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Discussion Starter · #1 · (Edited)
I'm watching, in real time, swarm scouts inspect a super on a stack of empties in my drive (best swarm trap ever). One feature that is noticeable as the scouts move in and out the entrance hole is even the scouts have very distended abdomens. Swarms are known to "tank up" on honey before leaving the home nest, but it is interesting that the scouts that much fly further and faster are also recruited to carry the payload.

This observation led me to a further thought.
1. I find the majority of phoretic varroa on dissection deeply embedded between the overlapping ventral scales of the abdomen.
2. Distended abdomens do not provide this refuge for the Varroa
3. Newly hived swarms have a halcyon period of virtually Varroa free existence.
4. Varroa are displaced by the physical process of "tanking up" exposing them to grooming behavior.
--- So ---
I wonder if heavy smoking and blown or shook bees could be used to virtualize a swarm. Generating the displacement by smoke-induced gorging and increasing the opportunity of grooming off the pests. I wonder if some of the folk Varroa remedies (Creosote smoke from Larrea, Walnut smoke, Juniper smoke) are a echo of this principal.

Pix shows the "scout" congregation inspecting the entrance hole. Abdomens (as illustrated by color bands) are distended. Swarms not my own -- satisfying feeling knowing that bee's are flying over the fence into your yard.

IMG_9661.jpg
 

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That's an interesting observation! Have you ever dissected swarm scouts to see if you hypothesis is supported?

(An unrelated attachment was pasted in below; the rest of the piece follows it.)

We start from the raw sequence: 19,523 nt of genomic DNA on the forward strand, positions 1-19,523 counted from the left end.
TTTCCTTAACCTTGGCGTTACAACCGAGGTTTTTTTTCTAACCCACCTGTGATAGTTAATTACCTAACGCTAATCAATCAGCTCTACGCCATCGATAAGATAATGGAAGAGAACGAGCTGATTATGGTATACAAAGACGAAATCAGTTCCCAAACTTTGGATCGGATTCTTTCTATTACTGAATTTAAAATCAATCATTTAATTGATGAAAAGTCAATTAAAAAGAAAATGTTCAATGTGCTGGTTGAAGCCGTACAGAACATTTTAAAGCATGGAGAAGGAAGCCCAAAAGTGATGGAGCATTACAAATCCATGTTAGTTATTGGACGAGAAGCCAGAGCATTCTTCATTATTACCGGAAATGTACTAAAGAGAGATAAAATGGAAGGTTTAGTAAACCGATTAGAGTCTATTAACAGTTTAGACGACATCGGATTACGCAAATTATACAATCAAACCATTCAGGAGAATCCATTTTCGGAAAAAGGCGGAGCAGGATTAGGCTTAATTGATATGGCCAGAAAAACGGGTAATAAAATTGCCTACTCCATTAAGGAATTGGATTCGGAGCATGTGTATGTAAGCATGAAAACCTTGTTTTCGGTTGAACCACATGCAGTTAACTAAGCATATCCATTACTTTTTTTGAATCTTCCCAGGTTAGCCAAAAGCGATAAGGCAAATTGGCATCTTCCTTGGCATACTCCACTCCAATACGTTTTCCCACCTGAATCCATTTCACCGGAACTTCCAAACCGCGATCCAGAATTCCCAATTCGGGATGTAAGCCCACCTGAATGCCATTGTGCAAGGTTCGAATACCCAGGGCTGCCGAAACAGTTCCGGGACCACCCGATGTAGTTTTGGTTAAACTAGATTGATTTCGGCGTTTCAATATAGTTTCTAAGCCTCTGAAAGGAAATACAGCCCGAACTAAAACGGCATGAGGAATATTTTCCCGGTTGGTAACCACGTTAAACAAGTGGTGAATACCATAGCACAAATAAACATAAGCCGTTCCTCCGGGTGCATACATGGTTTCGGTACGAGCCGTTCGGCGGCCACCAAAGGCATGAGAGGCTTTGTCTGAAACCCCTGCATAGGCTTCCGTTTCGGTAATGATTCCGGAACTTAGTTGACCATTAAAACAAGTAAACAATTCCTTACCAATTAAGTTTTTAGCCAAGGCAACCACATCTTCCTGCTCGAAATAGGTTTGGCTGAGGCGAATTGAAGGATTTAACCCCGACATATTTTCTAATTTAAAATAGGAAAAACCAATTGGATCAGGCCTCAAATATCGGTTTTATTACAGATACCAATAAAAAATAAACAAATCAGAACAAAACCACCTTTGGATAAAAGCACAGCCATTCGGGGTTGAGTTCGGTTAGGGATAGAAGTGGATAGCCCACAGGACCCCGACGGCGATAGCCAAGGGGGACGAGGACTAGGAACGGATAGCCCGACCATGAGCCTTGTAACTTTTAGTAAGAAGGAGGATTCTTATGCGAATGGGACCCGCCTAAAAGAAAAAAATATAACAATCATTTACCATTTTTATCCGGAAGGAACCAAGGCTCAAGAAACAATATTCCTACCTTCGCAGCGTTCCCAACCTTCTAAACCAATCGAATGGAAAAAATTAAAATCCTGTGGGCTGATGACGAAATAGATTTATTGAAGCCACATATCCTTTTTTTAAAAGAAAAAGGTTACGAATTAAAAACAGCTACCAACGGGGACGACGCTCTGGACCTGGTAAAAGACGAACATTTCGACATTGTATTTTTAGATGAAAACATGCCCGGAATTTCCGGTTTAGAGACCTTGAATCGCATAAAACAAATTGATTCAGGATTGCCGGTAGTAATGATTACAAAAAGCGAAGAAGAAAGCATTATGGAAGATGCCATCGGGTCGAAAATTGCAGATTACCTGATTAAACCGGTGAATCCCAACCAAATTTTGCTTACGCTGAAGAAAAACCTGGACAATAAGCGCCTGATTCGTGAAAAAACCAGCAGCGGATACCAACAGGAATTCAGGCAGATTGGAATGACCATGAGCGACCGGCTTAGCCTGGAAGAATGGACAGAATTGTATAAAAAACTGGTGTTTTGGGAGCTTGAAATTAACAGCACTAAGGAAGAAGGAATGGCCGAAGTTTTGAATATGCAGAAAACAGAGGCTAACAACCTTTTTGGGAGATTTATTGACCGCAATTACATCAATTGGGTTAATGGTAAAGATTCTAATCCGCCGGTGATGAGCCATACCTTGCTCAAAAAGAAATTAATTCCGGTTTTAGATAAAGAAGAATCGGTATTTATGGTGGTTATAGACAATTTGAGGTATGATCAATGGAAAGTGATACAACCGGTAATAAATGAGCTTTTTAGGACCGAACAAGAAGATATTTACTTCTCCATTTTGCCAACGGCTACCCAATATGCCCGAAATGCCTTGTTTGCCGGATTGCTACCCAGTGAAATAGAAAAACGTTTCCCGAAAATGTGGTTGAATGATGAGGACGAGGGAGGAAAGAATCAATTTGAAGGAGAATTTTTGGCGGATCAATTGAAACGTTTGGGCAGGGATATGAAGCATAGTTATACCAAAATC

On a related note, could you describe your dissection techniques? Can one use "run of the hive" dead bees, or is it better euthanize a live sample for dissection purposes? I don't have a microscope, so I can't look for tracheal mites, only what can be seen using a hand lens. Thanks.

Enj.
 

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Discussion Starter · #3 · (Edited)
I euthanize live hive (nurse ?) bees periodically. Sentimentally, I want the sugar roll test to be accurate, but the alcohol wash produces more Varroa. The euthanize and dissection under a 40x binocular scope have been done to trace the source of the differences in the two Varroa tests -- one toxic to the bees and the other benign.

I euthanize in a standard insect kill jar (a plaster base soaked in ethanol). This leaves a pristine, dry bee that is easily dissected. Bees could be dissected under a hand lens, but a binocular scope is easier on old eyes. New little handheld computer-connected scopes can let you do "heads-up" dissection on a big screen. The entry level devices are cheaper than the traditional dissecting stage.
 

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before the varroa got here george blake jr. (auburn university apiary studies) had been somewhere studying them and tobacco smoke was being used heavily. apparently it didn't work out.
 
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